Ultimately, testing policies should be informed by data about test characteristics and yield given the clinical salience of test results. For instance, test results in the outpatient setting can affect counseling with respect to home isolation, while results in the hospital setting can guide specific laboratory testing (eg, interleukin 6), experimental therapy (eg, tocilizumab), and decisions related to intubation, droplet isolation precautions, and clearance of infection.
We are in uncharted territory trying to mitigate the consequences of an unfamiliar foe affecting populations the world over. However, policy makers and leaders have the opportunity to implement thoughtful testing policies as they increase testing capacity. Information about test characteristics and yield from different sample sites is needed to balance diagnostic benefit and clinician safety and to form the basis for testing policies that can help us most effectively respond to the COVID-19 pandemic.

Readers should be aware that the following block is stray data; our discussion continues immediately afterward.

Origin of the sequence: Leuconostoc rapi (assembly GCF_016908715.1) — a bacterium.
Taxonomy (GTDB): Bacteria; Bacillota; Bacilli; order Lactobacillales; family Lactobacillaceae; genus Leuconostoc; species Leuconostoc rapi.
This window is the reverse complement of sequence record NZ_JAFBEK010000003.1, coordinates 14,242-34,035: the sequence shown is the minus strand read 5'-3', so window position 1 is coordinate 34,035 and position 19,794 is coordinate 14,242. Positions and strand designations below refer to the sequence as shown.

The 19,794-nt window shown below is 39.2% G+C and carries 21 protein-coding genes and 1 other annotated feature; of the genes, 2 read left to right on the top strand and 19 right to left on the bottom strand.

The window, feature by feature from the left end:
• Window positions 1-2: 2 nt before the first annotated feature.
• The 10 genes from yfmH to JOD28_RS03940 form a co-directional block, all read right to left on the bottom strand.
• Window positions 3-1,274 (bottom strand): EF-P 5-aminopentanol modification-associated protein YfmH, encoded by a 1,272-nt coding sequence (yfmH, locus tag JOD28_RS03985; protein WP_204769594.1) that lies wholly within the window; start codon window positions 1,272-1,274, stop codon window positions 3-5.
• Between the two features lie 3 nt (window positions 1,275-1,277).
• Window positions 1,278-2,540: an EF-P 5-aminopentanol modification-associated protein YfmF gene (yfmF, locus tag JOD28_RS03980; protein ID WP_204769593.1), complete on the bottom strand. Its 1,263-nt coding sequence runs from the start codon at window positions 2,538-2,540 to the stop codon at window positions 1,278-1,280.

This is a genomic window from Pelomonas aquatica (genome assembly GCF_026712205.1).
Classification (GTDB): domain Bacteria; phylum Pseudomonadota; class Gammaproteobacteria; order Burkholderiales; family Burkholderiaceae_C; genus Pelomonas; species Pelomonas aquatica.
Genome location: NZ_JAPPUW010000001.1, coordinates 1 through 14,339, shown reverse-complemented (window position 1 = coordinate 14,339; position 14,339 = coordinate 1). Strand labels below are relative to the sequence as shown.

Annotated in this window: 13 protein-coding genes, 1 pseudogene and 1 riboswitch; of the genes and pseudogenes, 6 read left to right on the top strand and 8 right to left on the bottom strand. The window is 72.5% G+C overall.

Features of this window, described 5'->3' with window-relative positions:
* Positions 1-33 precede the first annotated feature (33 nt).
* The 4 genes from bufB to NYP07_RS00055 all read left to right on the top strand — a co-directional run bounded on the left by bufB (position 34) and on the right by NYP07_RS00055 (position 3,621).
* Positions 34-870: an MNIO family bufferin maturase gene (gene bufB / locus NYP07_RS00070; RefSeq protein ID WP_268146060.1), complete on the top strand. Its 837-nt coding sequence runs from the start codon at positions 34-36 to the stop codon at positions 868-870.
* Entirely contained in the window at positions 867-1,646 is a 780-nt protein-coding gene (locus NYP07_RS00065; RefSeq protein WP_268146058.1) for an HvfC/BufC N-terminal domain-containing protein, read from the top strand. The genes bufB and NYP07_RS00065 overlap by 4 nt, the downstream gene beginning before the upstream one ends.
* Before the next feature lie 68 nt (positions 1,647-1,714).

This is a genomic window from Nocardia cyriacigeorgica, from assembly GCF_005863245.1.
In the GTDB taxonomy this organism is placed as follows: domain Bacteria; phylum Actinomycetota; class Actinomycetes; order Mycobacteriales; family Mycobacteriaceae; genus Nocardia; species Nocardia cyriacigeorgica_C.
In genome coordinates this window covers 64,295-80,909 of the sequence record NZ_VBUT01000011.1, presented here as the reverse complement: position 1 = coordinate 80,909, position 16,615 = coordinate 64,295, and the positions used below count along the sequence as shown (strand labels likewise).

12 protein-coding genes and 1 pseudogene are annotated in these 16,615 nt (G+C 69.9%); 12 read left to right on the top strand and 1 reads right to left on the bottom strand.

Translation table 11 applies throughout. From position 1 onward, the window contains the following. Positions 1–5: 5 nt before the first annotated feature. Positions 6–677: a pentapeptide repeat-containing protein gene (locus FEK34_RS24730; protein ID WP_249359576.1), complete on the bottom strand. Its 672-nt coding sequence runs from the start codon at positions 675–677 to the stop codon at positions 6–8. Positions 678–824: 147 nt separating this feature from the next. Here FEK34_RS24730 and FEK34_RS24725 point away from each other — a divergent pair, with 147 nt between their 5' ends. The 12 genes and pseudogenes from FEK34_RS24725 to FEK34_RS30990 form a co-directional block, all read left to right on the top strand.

Corresponding Author: Leah M. Marcotte, MD, Department of Medicine, University of Washington, 1959 Pacific St, Seattle, WA 98105 (email@example.com).
Conflict of Interest Disclosures: Dr Marcotte reported receiving personal fees from the University of Missouri–Kansas City School of Medicine outside the submitted work. Dr. Liao reported receiving personal fees from Kaiser Permanente Washington Research Institute and textbook royalties and an honorarium from Wolters Kluwer outside the submitted work.